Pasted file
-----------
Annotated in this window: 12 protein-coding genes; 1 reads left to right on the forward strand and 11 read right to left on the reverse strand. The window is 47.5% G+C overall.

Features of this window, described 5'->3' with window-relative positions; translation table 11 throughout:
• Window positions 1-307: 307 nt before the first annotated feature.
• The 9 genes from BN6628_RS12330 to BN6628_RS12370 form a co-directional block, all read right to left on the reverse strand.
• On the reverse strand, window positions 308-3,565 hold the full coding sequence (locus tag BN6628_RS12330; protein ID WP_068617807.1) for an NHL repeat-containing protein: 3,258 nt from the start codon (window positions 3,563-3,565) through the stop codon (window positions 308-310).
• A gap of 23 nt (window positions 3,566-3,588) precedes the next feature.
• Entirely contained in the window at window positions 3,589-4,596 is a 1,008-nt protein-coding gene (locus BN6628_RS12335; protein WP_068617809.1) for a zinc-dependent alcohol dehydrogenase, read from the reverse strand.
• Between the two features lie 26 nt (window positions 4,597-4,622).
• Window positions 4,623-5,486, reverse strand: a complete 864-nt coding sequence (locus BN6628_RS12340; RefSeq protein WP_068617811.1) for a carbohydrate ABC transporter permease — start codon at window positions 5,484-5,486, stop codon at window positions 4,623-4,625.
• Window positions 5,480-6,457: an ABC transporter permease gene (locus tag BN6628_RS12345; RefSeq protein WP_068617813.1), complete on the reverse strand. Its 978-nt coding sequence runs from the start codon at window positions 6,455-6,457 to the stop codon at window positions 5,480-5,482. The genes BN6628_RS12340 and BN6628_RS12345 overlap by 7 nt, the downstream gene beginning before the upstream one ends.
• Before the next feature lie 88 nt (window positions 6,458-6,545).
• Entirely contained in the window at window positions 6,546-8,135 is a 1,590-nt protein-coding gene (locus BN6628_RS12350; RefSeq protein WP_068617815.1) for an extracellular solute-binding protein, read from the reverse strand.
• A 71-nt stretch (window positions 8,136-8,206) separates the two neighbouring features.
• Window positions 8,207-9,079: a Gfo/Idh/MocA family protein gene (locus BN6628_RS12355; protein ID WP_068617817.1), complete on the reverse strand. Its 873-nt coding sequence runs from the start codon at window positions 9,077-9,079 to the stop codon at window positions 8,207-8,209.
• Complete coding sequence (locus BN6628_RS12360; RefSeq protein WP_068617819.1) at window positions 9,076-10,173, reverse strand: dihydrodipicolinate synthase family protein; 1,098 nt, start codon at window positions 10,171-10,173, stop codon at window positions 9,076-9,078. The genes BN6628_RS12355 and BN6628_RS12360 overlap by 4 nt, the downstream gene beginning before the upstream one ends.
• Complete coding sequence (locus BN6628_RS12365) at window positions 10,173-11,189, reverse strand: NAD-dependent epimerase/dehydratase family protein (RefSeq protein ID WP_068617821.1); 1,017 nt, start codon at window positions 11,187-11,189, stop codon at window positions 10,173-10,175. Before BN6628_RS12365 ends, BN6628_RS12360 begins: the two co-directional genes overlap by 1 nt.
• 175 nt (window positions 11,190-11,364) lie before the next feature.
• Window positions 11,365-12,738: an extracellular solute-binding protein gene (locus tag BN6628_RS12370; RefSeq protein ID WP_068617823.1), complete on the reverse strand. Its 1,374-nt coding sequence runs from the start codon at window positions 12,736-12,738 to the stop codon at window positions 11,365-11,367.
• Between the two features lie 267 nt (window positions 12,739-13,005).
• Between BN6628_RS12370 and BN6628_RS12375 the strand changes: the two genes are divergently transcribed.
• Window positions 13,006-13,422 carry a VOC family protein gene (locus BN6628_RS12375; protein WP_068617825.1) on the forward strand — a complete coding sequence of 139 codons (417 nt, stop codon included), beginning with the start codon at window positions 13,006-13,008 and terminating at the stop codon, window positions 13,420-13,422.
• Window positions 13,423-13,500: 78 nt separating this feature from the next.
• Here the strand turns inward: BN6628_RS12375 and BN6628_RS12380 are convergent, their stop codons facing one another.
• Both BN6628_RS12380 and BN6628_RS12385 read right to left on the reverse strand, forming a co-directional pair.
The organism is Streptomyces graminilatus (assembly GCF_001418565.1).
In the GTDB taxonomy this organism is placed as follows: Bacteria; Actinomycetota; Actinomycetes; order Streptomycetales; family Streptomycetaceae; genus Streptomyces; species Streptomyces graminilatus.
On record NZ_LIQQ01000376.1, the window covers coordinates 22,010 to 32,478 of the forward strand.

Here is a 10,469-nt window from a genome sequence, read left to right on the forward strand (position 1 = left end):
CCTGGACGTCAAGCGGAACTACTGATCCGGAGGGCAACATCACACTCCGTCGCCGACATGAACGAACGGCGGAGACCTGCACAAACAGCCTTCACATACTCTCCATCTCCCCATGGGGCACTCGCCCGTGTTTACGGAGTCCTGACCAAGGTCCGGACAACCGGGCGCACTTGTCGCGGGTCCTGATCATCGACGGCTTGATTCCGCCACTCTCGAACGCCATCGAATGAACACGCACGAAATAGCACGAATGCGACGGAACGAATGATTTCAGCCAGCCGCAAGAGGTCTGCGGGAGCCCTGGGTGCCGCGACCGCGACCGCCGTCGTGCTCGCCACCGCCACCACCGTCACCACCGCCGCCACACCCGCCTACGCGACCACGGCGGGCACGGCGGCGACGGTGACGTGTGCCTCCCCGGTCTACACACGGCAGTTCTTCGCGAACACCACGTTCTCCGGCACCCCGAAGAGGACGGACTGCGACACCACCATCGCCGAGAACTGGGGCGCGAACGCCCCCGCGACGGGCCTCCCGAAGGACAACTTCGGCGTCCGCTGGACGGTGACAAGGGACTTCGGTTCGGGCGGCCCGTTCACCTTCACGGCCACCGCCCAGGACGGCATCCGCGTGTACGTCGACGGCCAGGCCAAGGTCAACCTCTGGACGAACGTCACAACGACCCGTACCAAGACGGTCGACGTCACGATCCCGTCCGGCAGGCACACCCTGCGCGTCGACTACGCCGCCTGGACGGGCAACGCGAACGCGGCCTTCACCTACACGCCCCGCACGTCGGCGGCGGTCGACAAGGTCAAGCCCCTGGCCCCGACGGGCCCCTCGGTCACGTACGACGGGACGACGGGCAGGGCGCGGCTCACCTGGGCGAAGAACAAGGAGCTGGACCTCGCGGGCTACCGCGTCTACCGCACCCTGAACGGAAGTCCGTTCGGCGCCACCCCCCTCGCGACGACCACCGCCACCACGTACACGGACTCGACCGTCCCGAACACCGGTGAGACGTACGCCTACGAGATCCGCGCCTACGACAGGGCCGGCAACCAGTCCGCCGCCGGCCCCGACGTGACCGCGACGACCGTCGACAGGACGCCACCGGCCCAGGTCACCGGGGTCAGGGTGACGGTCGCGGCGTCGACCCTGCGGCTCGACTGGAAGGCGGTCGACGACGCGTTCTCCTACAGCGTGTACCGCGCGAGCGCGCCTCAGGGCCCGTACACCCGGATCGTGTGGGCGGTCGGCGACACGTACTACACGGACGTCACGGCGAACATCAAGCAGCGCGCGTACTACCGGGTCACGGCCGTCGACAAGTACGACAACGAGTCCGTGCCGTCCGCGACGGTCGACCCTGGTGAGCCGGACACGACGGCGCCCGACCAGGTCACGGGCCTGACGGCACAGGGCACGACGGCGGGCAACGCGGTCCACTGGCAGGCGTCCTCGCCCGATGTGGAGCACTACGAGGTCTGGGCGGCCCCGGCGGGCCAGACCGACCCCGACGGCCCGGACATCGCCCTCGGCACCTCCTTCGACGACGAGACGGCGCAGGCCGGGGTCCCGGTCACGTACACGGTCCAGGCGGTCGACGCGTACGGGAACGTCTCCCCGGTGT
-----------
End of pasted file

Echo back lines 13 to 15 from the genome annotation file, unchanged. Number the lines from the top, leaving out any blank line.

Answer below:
• A 71-nt stretch (window positions 8,136-8,206) separates the two neighbouring features.
• Window positions 8,207-9,079: a Gfo/Idh/MocA family protein gene (locus BN6628_RS12355; protein ID WP_068617817.1), complete on the reverse strand. Its 873-nt coding sequence runs from the start codon at window positions 9,077-9,079 to the stop codon at window positions 8,207-8,209.
• Complete coding sequence (locus BN6628_RS12360; RefSeq protein WP_068617819.1) at window positions 9,076-10,173, reverse strand: dihydrodipicolinate synthase family protein; 1,098 nt, start codon at window positions 10,171-10,173, stop codon at window positions 9,076-9,078. The genes BN6628_RS12355 and BN6628_RS12360 overlap by 4 nt, the downstream gene beginning before the upstream one ends.